Fall 2020/ Laurel Solorzano
Maybe you’re about to start your new journey into homeschooling or maybe you’ve always known that it’s what you want to do, but your child is just now aging into needing more formal education. Many children in early elementary have so much energy that it seems like it might be impossible to get them to sit down and do their schoolwork. Breaking news– it probably is impossible for them to sit still. But that doesn’t mean that they can’t learn.
If you weren’t homeschooled yourself, you might have certain expectations about what a school day will look like. Namely, your child is sitting at a desk completing pages in a workbook while you stand in front of a whiteboard and teach them new concepts. Honestly, being homeschooled myself, it almost never looked like this through all four of us doing school. And none of my friends described that scene either.
So, what should a typical day look like when you have a child who just won’t sit down? The first thing you have to do is get rid of the picture-perfect image in your mind of a color-coded schedule and desks all in neat rows. I’ve worked in schools with all ages and various group sizes. I know the appeal of schedules and all things school. However, if you feel pressured because things aren’t going according to how you pictured it, then your child will feel the stress. You don’t want school to turn into a daily battleground, so here are three steps you can take to make your school day successful yet easygoing for your child.
Allow your child to have lots of time to explore the world. Early elementary, especially kindergarten and below, should be learning through experience. Yes, they have a lot to learn from books too, but there is nothing like watching an earthworm burrow in the ground to learn about science or counting houses on a walk to learn about math.
At this age, your child really shouldn’t be doing more than a maximum of two hours of structured schoolwork per day (less is even better). As they get older, you can slowly expand this amount of time. However, most homeschoolers I have met through my different teaching opportunities have their elementary students finish before lunch. They will have years down the road to spend hours working and studying. Let them enjoy their free time now. You should break that two hour or hour and a half time into slots, so they aren’t doing it all at once. For example, spend fifteen minutes on letters then let them play while you do something else. Later, come back and read a story to them while they listen, then another break.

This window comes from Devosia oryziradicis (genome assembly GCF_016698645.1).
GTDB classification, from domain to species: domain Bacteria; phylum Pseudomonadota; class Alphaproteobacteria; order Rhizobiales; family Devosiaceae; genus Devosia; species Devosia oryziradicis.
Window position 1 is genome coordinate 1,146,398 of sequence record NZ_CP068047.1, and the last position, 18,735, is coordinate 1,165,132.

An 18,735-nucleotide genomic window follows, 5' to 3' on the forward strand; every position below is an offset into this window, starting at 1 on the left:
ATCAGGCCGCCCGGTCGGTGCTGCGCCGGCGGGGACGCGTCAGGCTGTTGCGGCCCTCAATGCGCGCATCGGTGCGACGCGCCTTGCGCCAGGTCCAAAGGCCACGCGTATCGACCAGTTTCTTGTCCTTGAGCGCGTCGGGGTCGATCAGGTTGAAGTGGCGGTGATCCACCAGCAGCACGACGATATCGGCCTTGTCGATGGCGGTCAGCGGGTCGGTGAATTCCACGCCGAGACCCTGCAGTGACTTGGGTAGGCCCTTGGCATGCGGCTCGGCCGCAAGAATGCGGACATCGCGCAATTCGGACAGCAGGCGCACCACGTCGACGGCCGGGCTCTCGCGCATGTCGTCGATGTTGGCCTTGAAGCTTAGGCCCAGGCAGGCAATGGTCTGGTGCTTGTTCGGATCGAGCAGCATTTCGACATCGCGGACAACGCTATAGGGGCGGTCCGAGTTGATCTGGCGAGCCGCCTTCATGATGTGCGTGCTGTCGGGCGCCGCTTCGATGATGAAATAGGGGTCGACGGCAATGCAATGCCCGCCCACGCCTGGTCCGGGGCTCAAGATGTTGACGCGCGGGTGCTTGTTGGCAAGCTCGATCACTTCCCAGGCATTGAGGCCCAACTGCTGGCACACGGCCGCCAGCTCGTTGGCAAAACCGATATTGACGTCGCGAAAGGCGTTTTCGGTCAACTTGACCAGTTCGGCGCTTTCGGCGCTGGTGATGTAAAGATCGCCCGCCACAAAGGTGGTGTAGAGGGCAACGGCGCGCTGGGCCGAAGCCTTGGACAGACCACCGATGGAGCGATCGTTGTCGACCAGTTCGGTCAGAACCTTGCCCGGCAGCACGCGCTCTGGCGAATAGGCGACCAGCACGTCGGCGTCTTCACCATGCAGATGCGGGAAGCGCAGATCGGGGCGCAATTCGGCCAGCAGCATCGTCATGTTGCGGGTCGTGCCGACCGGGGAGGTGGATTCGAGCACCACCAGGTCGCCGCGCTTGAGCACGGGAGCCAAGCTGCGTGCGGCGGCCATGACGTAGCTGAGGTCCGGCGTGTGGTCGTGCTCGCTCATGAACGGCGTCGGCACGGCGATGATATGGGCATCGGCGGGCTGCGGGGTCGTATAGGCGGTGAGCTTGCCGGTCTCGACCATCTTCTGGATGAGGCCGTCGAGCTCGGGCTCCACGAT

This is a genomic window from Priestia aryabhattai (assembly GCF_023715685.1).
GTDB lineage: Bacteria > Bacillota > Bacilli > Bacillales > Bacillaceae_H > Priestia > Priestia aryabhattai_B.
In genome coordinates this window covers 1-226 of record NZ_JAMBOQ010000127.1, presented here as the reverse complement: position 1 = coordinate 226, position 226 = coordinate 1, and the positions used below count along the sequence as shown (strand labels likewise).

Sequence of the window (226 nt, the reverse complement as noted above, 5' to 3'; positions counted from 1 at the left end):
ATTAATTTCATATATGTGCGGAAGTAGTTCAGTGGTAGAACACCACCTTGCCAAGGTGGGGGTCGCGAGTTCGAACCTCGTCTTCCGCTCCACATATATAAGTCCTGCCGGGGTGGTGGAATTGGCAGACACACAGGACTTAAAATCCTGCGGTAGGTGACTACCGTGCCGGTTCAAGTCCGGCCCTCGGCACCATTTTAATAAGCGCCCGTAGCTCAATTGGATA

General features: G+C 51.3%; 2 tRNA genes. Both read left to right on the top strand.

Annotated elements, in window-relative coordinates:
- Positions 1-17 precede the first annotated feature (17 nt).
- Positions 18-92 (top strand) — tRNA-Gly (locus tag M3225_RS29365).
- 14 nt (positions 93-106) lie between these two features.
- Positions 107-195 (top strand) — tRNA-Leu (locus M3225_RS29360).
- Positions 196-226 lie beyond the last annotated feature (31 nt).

Allow them freedom of movement when you are working on structured schoolwork. When I was nannying, we would sit on the floor or the bed, almost never at a table (unless we were specifically practicing handwriting). I clearly remember walking circles around the kitchen table while belting out the multiplication table in second grade. Did I learn it? You bet I did! I just got to do it in a way that got out energy. If your children want to sit upside down in a chair, why shouldn’t they be allowed to do that? This freedom of movement can actually help them pay attention more easily since they aren’t constantly fighting with you about staying in their chair.
Be flexible! If your child is having a bad day (as sometimes happens with a five-year-old), let them work out their feelings first. They are still learning how to deal with emotions, and having them work through their problems is actually more helpful in the long run than drilling the letter sounds again. If you need to take a day off from school because you or your child is feeling sick, then do it! Don’t feel guilty.
Energetic children need the opportunity to move. Homeschooling gives them that opportunity. Don’t force them into the rigors that classrooms with twenty or thirty children have to follow. Follow the three tips above, and you and your children will be on your way to happy homeschooling!
Laurel Solorzano is an entrepreneur and the owner of Your Schoolhouse. She was homeschooled for ten years and looks forward to homeschooling her own children one day. You can contact her at firstname.lastname@example.org.
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